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Staff at community trusts more likely to work additional unpaid hours

Nearly two-thirds of community trust staff work additional unpaid hours each week, according to the 2018 NHS Staff Survey.

Nearly two-thirds of community trust staff work additional unpaid hours each week, according to the 2018 NHS Staff Survey.

When compared to staff at other types of trust, this is the highest among the NHS trust types.

It is also higher than the national average, with 58% of staff across all trusts reporting that they work additional unpaid hours each week.

But community staff did score well on other measures assessed by the survey. Collated responses relating to questions on bullying in the workplace saw staff at community trusts score 8.3 out of 10 – the highest of any trust, with higher scores equating to more positive responses.

Three quarters of community staff feel satisfied with their jobs and four out of five (81%) with the quality of care they give to patients, matching the national average.

Baroness Dido Harding, Chair of NHS Improvement and leading on the NHS Workforce Implementation Plan, which is due in April, said: ‘These results underline the need to change and improve the culture of the NHS to make sure every member of staff is supported to develop and thrive.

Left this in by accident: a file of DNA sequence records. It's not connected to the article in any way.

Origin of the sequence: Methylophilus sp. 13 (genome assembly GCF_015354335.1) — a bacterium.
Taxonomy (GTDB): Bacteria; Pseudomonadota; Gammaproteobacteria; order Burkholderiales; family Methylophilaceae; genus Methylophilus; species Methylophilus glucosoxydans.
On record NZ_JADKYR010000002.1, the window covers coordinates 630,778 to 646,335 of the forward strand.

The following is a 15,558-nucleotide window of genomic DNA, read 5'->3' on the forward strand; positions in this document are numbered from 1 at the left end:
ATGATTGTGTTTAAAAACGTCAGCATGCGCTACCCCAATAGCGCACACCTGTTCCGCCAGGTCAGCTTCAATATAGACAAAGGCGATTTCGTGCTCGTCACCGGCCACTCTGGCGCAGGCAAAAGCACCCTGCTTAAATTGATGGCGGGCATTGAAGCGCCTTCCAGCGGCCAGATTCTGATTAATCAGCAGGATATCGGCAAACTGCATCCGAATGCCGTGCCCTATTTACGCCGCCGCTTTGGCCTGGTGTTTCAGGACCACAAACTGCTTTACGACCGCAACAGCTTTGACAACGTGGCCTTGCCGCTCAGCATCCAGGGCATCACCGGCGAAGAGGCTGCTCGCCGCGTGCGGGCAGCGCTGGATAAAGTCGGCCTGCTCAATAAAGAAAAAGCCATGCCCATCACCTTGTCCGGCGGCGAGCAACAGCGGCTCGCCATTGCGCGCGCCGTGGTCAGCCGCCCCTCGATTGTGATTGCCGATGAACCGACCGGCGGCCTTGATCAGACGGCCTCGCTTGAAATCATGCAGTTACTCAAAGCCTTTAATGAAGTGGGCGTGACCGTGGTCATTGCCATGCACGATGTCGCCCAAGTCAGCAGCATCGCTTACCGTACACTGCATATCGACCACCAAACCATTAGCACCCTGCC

‘A key part of the workforce implementation plan is looking at how we can make the NHS the best place to work for current and future staff and to improve our leadership capabilities at team, organisation and system levels.’

Royal College of Nursing chief executive Dame Donna Kinnair feels addressing the workforce issues is the only solution to many of the issues raised by the survey results.

She said: ‘Half of all staff have raised low staffing levels as an issue, more are saying they are working unpaid overtime to keep the service running and increasing numbers report seeing errors that could harm patients. These are all indicative of a health service with a cavernous gap between the number of staff it has, and what it actually needs to meet demand.

‘With tens of thousands of nursing posts empty, what’s needed is targeted investment of at least £1bn in nursing higher education to increase supply as well as legislation that guarantees the right number of nurses and nursing support staff with the right skills to provide safe and effective care.’

Table: Percentage of staff working additional unpaid hours each week

Trust type 0-1 unpaid hours Up to five unpaid hours 6-10 unpaid hours 4-11 unpaid hours Any number of unpaid hours
Community 36.6% 48.7% 11% 3.7% 63.4%
Mental health/learning disability 37.3% 46.3% 12.2% 4.2% 62.7%
Acute specialist 38.2% 46.3% 10.9% 4.7% 61.8%
Combined mental health/learning disability 39.1% 46.2% 11.1% 3.7% 60.9%
Combined acute and community 42.5% 44.3% 9.4% 3.8% 57.5%
Acute 43% 44.1% 9.1% 3.8% 57%
Ambulance 58.5% 31.7% 6.2% 3.6% 41.5%
National average 42.2% 44.3% 9.6% 3.8% 57.8%